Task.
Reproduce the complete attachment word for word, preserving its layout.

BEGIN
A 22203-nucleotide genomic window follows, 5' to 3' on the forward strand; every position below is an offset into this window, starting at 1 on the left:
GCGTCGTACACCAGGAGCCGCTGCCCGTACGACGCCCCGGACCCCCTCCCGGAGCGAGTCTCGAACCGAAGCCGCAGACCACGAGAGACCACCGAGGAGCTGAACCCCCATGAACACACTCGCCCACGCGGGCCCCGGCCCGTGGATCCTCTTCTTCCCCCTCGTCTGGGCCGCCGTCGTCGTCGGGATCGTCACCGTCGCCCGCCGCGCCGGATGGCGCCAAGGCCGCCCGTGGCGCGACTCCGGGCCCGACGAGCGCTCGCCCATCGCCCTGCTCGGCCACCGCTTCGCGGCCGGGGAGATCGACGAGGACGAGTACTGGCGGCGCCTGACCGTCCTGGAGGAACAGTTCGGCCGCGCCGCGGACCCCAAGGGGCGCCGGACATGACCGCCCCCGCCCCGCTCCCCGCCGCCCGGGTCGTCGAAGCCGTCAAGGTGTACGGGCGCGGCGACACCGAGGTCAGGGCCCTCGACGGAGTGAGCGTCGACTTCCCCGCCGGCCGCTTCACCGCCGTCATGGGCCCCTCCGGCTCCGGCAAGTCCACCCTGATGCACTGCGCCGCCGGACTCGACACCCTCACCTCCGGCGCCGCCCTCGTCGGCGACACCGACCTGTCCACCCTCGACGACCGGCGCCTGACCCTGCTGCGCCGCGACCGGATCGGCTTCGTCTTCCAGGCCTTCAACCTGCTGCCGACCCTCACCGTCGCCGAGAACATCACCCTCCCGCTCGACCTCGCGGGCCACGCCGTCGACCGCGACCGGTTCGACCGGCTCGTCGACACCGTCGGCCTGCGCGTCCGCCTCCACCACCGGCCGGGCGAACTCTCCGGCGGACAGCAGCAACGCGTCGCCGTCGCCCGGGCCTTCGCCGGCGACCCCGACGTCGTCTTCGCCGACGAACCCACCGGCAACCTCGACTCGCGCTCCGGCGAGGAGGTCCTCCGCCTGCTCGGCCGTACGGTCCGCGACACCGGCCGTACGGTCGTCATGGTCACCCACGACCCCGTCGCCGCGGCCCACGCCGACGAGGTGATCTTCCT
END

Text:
A 22203-nucleotide genomic window follows, 5' to 3' on the forward strand; every position below is an offset into this window, starting at 1 on the left:
GCGTCGTACACCAGGAGCCGCTGCCCGTACGACGCCCCGGACCCCCTCCCGGAGCGAGTCTCGAACCGAAGCCGCAGACCACGAGAGACCACCGAGGAGCTGAACCCCCATGAACACACTCGCCCACGCGGGCCCCGGCCCGTGGATCCTCTTCTTCCCCCTCGTCTGGGCCGCCGTCGTCGTCGGGATCGTCACCGTCGCCCGCCGCGCCGGATGGCGCCAAGGCCGCCCGTGGCGCGACTCCGGGCCCGACGAGCGCTCGCCCATCGCCCTGCTCGGCCACCGCTTCGCGGCCGGGGAGATCGACGAGGACGAGTACTGGCGGCGCCTGACCGTCCTGGAGGAACAGTTCGGCCGCGCCGCGGACCCCAAGGGGCGCCGGACATGACCGCCCCCGCCCCGCTCCCCGCCGCCCGGGTCGTCGAAGCCGTCAAGGTGTACGGGCGCGGCGACACCGAGGTCAGGGCCCTCGACGGAGTGAGCGTCGACTTCCCCGCCGGCCGCTTCACCGCCGTCATGGGCCCCTCCGGCTCCGGCAAGTCCACCCTGATGCACTGCGCCGCCGGACTCGACACCCTCACCTCCGGCGCCGCCCTCGTCGGCGACACCGACCTGTCCACCCTCGACGACCGGCGCCTGACCCTGCTGCGCCGCGACCGGATCGGCTTCGTCTTCCAGGCCTTCAACCTGCTGCCGACCCTCACCGTCGCCGAGAACATCACCCTCCCGCTCGACCTCGCGGGCCACGCCGTCGACCGCGACCGGTTCGACCGGCTCGTCGACACCGTCGGCCTGCGCGTCCGCCTCCACCACCGGCCGGGCGAACTCTCCGGCGGACAGCAGCAACGCGTCGCCGTCGCCCGGGCCTTCGCCGGCGACCCCGACGTCGTCTTCGCCGACGAACCCACCGGCAACCTCGACTCGCGCTCCGGCGAGGAGGTCCTCCGCCTGCTCGGCCGTACGGTCCGCGACACCGGCCGTACGGTCGTCATGGTCACCCACGACCCCGTCGCCGCGGCCCACGCCGACGAGGTGATCTTCCT